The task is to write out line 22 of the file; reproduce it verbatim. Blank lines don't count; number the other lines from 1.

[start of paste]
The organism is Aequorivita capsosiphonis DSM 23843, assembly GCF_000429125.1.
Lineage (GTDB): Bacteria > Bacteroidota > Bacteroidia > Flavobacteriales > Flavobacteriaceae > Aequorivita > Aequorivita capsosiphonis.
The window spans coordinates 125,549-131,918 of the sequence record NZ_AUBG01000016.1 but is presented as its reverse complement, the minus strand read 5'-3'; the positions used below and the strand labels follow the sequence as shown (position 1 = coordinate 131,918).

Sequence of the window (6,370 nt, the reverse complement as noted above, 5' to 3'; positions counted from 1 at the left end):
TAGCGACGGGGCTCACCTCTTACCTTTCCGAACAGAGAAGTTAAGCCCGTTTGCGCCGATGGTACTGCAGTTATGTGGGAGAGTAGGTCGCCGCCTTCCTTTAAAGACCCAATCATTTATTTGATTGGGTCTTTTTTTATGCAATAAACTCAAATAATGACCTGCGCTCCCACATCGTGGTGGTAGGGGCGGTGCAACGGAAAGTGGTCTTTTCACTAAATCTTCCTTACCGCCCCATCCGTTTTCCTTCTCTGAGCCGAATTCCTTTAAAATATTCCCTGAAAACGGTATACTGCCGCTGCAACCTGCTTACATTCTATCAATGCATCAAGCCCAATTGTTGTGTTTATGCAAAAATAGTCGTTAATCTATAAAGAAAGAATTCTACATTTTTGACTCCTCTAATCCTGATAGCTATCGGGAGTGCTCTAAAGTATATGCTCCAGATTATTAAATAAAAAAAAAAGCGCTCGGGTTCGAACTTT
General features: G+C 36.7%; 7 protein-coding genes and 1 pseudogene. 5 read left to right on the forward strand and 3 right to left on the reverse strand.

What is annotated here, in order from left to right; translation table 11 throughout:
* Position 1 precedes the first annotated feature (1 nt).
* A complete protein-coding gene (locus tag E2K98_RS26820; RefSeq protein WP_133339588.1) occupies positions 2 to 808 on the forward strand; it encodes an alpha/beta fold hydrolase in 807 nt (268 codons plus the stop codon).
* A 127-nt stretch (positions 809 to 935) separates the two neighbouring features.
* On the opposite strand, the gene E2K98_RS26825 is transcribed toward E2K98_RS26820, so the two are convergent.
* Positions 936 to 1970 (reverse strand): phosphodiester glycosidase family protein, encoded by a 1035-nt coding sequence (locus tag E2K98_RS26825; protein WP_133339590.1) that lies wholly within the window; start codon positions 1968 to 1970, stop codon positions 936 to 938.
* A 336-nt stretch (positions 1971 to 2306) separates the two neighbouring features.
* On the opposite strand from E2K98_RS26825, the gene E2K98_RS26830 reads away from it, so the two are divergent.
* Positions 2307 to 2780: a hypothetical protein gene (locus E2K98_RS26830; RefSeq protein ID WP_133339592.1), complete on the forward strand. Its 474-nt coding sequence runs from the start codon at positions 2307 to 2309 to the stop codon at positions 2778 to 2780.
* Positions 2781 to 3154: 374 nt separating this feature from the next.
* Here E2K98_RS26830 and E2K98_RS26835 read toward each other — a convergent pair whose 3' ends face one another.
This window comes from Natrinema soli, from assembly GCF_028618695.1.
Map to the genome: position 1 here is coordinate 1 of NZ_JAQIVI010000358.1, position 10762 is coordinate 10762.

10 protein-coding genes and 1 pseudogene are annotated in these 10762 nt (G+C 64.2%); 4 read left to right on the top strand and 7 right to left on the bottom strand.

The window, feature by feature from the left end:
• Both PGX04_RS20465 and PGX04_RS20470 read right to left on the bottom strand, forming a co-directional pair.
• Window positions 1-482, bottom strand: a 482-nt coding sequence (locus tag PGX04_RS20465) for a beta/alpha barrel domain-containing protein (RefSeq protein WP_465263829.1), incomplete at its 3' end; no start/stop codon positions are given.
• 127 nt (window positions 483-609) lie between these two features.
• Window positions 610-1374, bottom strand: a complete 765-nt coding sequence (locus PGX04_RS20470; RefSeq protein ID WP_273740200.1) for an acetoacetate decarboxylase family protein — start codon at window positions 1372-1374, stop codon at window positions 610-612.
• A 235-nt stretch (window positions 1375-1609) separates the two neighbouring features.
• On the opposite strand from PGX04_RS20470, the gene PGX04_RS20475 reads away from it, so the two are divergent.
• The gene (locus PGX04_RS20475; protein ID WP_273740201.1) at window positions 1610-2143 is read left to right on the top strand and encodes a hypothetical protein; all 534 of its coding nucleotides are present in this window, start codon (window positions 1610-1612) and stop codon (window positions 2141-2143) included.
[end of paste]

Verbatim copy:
• Both PGX04_RS20465 and PGX04_RS20470 read right to left on the bottom strand, forming a co-directional pair.